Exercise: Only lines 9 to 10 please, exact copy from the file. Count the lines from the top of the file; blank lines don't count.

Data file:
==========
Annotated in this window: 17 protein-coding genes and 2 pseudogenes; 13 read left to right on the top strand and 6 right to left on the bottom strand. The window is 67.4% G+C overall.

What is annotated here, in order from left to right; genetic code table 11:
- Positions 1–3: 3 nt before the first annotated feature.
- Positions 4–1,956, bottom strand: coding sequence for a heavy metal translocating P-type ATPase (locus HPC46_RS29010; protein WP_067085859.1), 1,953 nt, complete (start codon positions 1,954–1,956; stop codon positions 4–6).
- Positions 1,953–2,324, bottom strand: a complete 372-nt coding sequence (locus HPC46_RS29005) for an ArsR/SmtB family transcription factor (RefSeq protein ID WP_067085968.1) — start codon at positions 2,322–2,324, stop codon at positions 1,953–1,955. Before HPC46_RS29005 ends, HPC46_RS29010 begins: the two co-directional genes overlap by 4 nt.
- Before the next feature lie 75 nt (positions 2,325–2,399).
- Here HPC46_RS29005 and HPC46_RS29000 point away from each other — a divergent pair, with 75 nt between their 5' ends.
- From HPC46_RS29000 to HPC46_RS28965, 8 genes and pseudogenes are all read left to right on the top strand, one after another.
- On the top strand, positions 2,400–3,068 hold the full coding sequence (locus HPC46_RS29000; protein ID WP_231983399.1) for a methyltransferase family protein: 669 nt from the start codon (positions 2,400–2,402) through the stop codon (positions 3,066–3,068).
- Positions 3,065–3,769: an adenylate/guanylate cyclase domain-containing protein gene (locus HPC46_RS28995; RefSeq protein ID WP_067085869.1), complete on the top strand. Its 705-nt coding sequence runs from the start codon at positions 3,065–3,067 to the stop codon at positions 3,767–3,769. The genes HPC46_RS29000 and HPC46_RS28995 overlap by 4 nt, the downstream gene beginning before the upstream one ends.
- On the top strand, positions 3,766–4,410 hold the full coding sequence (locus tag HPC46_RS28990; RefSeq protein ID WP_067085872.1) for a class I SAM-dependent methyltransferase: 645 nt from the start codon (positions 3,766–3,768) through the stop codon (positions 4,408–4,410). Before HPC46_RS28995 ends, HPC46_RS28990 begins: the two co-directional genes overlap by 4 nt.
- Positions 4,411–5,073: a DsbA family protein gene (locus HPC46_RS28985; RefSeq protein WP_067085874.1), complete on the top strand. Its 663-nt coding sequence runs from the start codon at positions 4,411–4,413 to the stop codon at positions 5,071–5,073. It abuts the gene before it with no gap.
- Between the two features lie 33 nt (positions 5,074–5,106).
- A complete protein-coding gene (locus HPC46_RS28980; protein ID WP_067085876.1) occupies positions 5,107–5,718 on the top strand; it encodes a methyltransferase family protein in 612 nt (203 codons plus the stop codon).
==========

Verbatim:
- On the top strand, positions 2,400–3,068 hold the full coding sequence (locus HPC46_RS29000; protein ID WP_231983399.1) for a methyltransferase family protein: 669 nt from the start codon (positions 2,400–2,402) through the stop codon (positions 3,066–3,068).
- Positions 3,065–3,769: an adenylate/guanylate cyclase domain-containing protein gene (locus HPC46_RS28995; RefSeq protein ID WP_067085869.1), complete on the top strand. Its 705-nt coding sequence runs from the start codon at positions 3,065–3,067 to the stop codon at positions 3,767–3,769. The genes HPC46_RS29000 and HPC46_RS28995 overlap by 4 nt, the downstream gene beginning before the upstream one ends.